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JOHNS , DAVID ( fl . 1569-1586 , rather than 1573-87 ; DWB , 442).

David ap John ’ was ord. deacon on 1 Nov. 1569 , and priest (‘ David ap John , alias Johns ’) Christmas Day 1570 . He was collated to Llanfair , 22 Sept. 1573 (‘ David John , clk. ’ ). His successor, John Williams , was collated according to the Composition Book , 16 May, 1598 , but on account of his plurality he was re-appointed to Llanfair on 3 June 1603 ; he was S.T.P. , i.e. D.D.

Sources:

  • A. Ivor Pryce , The Diocese of Bangor in the sixteenth century being a digest of the registers of the bishops, A.D. 1512-1646 , 1923 ;
  • additional information provided by E.D.J.

Author:

Corrections and additions:

JOHNS , DAVID ( fl. 1573-1587 ), cleric and poet ;

a native of Merioneth . In a letter to be found in B.M. MS. 9817 he calls himself ‘ David Johns al's ap John ap Hugh ap Howel ,’ and ‘ Howel ap Jenkyn o Ynys y Maengwyn ,’ in whose praise Tudur Aled had written, was his ancestor. He is recorded as vicar of Llanfair Dyffryn Clwyd , in Oct. 1573 , and again in Sept. 1586 . He himself suggests ( B.M. Add. MS. 14866 (468) ) that he was there in 1580 . It is said ( N.L.W. MS. 1626 (285) ) that his successor, John Williams , obtained the living on 16 May 1598 .

His translation of the verses of S. Bernard (‘ Cur mundus militat ’) has been copied in many of the manuscripts, and so has his translation into Latin sapphic verse of an old poem formerly attributed to Taliesin . Both are to be found in his own handwriting in B.M. Add. MS. 14866 . Even more interesting are the poems contained in the letter he sent to David Salysbury , 5 Feb. 1587 ( B.M. MS. 9817 ), although he describes them as the ‘ first beginning of my halting muse .’ He also versified some of the psalms — see B.M. MS. 9817 (934) and B.M. Add. MS. 14896 (20) .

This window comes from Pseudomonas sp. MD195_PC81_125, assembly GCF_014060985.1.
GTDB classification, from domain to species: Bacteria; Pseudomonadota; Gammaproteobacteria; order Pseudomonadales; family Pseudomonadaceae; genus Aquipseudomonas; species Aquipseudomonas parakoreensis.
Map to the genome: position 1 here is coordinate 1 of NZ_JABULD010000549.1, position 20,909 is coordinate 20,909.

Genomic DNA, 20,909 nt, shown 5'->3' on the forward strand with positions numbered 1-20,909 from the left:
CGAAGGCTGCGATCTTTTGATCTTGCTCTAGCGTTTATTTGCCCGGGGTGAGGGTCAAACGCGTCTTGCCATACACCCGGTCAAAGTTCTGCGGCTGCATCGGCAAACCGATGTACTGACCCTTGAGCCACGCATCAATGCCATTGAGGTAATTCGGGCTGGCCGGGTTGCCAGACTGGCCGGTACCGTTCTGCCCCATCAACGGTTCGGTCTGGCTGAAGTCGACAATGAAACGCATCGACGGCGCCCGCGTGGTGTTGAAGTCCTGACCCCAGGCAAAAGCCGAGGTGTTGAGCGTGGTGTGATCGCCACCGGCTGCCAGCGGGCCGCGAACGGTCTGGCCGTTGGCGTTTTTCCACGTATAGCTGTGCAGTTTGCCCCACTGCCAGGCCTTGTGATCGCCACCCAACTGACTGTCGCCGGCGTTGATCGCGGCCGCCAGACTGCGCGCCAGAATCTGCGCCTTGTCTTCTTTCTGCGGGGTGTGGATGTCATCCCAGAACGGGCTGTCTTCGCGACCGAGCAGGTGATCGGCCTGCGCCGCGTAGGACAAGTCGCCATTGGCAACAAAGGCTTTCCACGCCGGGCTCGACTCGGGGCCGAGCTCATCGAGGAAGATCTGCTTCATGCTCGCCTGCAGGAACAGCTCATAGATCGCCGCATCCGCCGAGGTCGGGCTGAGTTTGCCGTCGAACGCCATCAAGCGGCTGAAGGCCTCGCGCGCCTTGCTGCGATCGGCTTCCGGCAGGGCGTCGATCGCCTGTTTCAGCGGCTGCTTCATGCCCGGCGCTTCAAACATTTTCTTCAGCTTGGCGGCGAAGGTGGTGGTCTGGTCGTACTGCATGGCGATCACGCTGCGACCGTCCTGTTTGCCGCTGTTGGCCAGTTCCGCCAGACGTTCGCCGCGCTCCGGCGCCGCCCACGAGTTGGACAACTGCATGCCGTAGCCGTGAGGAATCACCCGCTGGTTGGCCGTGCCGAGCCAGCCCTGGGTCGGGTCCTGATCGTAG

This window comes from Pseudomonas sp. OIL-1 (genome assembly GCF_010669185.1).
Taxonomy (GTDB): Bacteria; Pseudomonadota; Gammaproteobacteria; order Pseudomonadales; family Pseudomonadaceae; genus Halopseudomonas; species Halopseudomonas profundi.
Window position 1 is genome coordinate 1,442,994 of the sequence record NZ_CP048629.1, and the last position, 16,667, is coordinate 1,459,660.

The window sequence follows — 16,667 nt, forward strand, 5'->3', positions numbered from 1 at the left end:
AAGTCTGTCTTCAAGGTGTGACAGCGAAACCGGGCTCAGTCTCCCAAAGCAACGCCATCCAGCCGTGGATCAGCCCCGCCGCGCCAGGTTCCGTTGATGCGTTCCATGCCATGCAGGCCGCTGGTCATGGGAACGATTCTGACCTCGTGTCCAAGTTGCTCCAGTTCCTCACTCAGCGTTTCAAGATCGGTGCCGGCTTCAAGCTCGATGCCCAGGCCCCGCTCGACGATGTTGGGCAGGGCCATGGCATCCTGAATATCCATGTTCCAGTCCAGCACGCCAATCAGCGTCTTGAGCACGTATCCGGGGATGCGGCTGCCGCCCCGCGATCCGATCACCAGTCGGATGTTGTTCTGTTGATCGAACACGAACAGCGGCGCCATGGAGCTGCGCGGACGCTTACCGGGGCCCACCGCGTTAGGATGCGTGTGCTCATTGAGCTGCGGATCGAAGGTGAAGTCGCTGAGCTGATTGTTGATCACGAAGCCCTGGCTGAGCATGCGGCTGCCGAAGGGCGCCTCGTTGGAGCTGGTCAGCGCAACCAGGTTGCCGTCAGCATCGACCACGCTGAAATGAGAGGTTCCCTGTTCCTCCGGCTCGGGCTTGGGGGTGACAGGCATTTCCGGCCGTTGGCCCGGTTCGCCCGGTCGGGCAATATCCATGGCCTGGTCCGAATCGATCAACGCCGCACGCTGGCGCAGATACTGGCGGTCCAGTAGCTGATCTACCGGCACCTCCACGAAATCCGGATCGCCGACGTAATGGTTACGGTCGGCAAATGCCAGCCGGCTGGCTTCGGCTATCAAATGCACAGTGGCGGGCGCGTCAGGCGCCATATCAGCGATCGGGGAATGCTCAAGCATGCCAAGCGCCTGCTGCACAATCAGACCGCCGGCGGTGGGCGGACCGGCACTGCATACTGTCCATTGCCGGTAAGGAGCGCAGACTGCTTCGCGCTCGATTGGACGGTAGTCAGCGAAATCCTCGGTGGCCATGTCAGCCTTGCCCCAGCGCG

His principal manuscript is the large volume consisting of six books ( B.M. Add. MS. 14866 ) which he dedicated to John Williams of Llanfair Dyffryn Clwyd , 12 June 1587 , who, it will be observed, had the same name as Johns 's successor in the living. The dedication is important as an indication of the learning and taste of David Johns , and should be compared with some of the other prefaces of the period, e.g. that of Siôn Dafydd Rhys to the grammar he published in 1592 . The voluminous notes in the manuscript are also important. Two of his prose translations from Latin are to be found in Pen. MS. 159 under the titles ‘ Gweddi Saint Awgwstin ’ and ‘ Dengran gwahaniaeth kristnogion y byd .’ [Some writers have confused him with SyrThomas Jones or Johns , q.v. ]

Sources:

  • G. J. Williams , Llythyrau at Ddafydd Jones o Drefriw . National Library of Wales Journal, Appendix, vol. 3. no. 2., 1943 , 28;
  • Enwogion Cymru. A Biographical Dictionary of Eminent Welshmen , 1852
  • Oxford Dictionary of National Biography (under Jones, D.);
  • NLW MSS 1626, 9261;
  • Thomas , A History of the Diocese of St. Asaph , ii, 100.

Author:

Garfield Hopkin Hughes, M.A., (1912-69), Aberystwyth

Published date: 2001